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Good News = Good Numbers
Even some Democrats concede the economy is getting better.


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Byron York

It appears the recent spate of good news about the economy has spurred an upturn in economic optimism in the country as a whole.

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A new Gallup poll, taken November 3 – 5, asked respondents, “Right now, do you think that economic conditions in the country as a whole are getting better or getting worse?” Fifty-three percent of those polled say conditions are improving, while 37 percent say they are getting worse (eight percent say they are the same, and two percent did not know).

The results are the latest in a line of steady improvement in the “getting better” category. When Gallup asked the question in late October, 47 percent said the economy was getting better, while 43 percent said it was getting worse. In early September, 40 percent said the economy was improving, while 50 percent said it was getting worse. And in early March, 23 percent said the economy was improving, while 67 percent said it was getting worse.

Breaking the numbers down by political party shows that even some Democrats–at least those who are not running for president–now say the economy is improving. Thirty-three percent of Democrats surveyed by Gallup say the economy is getting better, while 55 percent say it is getting worse.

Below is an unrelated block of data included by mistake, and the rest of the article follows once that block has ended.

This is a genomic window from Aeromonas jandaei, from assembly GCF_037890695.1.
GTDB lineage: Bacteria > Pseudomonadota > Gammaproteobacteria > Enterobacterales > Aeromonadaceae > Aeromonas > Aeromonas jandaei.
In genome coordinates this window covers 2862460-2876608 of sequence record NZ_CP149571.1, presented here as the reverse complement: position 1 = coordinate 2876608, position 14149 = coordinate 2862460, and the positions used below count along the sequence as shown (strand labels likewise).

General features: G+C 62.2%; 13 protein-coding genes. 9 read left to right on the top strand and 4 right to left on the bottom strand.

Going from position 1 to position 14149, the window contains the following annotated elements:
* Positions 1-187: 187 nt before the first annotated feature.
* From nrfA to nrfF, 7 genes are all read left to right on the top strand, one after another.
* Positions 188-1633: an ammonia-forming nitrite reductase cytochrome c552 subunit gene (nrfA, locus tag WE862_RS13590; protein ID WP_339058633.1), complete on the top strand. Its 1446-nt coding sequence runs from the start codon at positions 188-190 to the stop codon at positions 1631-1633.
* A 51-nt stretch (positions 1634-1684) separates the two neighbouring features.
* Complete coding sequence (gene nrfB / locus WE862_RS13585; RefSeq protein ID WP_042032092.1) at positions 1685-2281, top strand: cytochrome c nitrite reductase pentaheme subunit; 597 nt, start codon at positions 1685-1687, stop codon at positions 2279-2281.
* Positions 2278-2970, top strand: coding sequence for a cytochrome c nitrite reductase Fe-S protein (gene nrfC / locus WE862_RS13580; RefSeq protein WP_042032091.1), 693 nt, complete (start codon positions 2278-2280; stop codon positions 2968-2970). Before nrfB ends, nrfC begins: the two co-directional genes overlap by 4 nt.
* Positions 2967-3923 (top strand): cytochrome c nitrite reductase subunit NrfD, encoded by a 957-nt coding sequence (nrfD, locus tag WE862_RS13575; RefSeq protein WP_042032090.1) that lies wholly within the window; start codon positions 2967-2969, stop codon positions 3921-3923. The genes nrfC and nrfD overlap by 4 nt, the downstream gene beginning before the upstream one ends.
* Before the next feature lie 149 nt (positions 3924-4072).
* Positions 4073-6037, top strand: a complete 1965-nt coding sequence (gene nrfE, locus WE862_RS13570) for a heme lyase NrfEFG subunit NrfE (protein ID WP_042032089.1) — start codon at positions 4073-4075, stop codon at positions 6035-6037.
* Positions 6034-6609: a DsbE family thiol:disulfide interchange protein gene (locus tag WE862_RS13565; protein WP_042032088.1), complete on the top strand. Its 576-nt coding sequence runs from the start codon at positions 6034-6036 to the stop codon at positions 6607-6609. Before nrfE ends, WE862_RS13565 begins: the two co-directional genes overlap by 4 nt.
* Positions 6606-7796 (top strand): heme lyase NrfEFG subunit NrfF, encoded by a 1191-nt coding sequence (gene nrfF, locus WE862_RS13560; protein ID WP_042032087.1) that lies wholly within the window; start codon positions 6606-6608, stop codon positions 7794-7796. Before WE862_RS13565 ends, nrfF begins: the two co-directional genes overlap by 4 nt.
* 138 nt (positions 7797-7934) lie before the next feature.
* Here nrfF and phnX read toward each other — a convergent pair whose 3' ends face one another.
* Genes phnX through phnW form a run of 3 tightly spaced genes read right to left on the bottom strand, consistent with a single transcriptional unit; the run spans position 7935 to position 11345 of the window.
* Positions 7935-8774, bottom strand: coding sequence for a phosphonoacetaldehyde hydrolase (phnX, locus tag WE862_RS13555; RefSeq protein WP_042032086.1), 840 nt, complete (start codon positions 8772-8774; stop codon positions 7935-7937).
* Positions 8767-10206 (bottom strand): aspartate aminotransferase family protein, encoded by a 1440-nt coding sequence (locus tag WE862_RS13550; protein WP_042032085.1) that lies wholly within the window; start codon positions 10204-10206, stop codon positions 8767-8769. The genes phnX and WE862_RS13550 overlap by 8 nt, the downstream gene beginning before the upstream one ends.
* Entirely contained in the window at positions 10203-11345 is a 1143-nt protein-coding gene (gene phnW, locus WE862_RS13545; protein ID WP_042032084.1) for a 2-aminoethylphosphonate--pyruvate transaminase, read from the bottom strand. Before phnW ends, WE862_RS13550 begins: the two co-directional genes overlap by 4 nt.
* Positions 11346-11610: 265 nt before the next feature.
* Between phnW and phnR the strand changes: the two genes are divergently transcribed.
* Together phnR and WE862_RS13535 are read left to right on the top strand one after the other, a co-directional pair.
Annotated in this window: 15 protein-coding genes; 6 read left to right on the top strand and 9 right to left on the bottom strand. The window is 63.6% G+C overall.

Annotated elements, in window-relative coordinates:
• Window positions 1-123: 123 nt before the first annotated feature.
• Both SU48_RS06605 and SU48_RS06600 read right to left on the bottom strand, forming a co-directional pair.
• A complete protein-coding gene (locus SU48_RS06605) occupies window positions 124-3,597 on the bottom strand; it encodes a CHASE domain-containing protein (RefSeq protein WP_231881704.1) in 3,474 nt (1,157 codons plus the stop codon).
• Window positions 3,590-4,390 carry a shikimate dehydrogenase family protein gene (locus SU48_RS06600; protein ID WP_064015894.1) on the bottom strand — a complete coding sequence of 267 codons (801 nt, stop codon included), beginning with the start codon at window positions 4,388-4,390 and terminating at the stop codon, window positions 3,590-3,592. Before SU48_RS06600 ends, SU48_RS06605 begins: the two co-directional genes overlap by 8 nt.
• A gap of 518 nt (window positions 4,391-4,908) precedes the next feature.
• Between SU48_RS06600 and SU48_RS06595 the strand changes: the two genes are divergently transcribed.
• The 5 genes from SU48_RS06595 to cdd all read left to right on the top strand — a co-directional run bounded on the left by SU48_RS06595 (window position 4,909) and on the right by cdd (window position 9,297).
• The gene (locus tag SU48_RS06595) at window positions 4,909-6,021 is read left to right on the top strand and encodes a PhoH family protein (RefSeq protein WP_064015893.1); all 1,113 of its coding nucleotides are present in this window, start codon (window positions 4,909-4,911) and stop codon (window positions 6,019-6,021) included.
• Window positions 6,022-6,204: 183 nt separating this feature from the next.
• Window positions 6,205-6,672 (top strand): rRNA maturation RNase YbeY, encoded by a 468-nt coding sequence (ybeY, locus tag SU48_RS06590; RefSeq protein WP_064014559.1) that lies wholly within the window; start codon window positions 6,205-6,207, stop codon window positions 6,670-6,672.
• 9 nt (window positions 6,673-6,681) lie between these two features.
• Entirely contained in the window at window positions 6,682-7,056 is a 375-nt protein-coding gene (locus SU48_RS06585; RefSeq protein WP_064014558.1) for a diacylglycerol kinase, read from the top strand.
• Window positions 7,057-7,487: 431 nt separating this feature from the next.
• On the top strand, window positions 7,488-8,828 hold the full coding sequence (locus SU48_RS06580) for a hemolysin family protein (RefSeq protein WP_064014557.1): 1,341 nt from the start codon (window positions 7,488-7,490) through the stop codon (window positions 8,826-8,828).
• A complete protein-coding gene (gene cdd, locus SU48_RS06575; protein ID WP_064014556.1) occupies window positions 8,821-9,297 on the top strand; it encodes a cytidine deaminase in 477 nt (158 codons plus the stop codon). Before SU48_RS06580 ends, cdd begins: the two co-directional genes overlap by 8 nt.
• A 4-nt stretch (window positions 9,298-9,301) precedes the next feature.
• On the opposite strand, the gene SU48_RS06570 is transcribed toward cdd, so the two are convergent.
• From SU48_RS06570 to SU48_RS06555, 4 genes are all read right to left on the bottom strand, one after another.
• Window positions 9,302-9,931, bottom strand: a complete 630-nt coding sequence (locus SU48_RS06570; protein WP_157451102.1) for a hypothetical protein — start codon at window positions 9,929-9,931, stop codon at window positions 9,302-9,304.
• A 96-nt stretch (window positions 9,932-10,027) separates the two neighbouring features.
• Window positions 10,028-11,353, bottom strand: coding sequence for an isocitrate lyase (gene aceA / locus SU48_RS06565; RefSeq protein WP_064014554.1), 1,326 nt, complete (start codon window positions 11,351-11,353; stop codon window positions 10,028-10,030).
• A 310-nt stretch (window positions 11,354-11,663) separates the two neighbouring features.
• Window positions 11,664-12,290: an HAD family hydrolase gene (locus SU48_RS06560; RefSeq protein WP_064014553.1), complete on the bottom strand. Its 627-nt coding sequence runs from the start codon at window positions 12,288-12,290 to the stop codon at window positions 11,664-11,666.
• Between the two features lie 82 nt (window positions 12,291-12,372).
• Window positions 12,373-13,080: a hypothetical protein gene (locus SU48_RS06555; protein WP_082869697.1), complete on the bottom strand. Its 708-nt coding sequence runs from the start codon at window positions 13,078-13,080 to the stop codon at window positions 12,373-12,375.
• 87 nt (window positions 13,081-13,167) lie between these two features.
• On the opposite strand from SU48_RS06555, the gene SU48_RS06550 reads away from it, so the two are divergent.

Perhaps more important for the president’s reelection prospects, 51 percent of independents say the economy is improving, while 40 percent say it is getting worse. Among Republicans, 74 percent say the economy is improving, while 17 percent say it is getting worse.

The results are similar when broken down by approval or disapproval of the job George W. Bush is doing as president. Among those who disapprove of the president’s job performance, 33 percent say the economy is getting better, while 57 percent say it is getting worse. Among those who approve of the president’s performance, 71 percent say the economy is improving, while 20 percent say it is getting worse.

Looking at the results by general political ideology, 38 percent of people who consider themselves liberals say the economy is improving, while 52 percent say it is getting rose. Fifty-three percent of moderates say the economy is getting better, while 38 percent say it is getting worse. And 64 percent of conservatives say it is improving, while 26 percent say it is getting worse.

The poll results do not say that Americans believe the economy is in great shape. Indeed, when Gallup’s pollsters asked, “How would you rate economic conditions in this country today–as excellent, good, only fair, or poor?” just 30 percent said excellent or good. Forty-nine percent said only fair, and 21 percent said poor.

Nevertheless, the numbers suggest that many Americans–including one third of Democrats and nearly 40 percent of people who call themselves liberals–disagree with the gloomy assessments of the economy being offered by the Democratic candidates for president. The poll also suggests that if the news from the nation’s economy continues to improve, the candidates will have a harder and harder time making their case–even to their fellow Democrats.



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